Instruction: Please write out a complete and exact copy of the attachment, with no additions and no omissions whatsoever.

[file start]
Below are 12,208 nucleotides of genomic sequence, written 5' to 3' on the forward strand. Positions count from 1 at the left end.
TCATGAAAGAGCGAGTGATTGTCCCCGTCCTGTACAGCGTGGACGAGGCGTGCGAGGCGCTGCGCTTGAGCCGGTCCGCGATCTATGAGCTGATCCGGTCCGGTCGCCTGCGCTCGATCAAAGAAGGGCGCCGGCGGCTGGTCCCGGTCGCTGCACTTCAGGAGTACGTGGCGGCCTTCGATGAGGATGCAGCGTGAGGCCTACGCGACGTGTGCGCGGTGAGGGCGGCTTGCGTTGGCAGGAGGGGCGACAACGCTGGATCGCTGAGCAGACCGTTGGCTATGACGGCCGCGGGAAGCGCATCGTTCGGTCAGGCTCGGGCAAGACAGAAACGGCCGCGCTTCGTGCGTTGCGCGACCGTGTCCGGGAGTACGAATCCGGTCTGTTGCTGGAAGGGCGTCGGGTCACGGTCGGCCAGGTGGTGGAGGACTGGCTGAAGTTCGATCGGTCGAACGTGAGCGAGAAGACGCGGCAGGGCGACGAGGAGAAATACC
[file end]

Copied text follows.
Below are 12,208 nucleotides of genomic sequence, written 5' to 3' on the forward strand. Positions count from 1 at the left end.
TCATGAAAGAGCGAGTGATTGTCCCCGTCCTGTACAGCGTGGACGAGGCGTGCGAGGCGCTGCGCTTGAGCCGGTCCGCGATCTATGAGCTGATCCGGTCCGGTCGCCTGCGCTCGATCAAAGAAGGGCGCCGGCGGCTGGTCCCGGTCGCTGCACTTCAGGAGTACGTGGCGGCCTTCGATGAGGATGCAGCGTGAGGCCTACGCGACGTGTGCGCGGTGAGGGCGGCTTGCGTTGGCAGGAGGGGCGACAACGCTGGATCGCTGAGCAGACCGTTGGCTATGACGGCCGCGGGAAGCGCATCGTTCGGTCAGGCTCGGGCAAGACAGAAACGGCCGCGCTTCGTGCGTTGCGCGACCGTGTCCGGGAGTACGAATCCGGTCTGTTGCTGGAAGGGCGTCGGGTCACGGTCGGCCAGGTGGTGGAGGACTGGCTGAAGTTCGATCGGTCGAACGTGAGCGAGAAGACGCGGCAGGGCGACGAGGAGAAATACC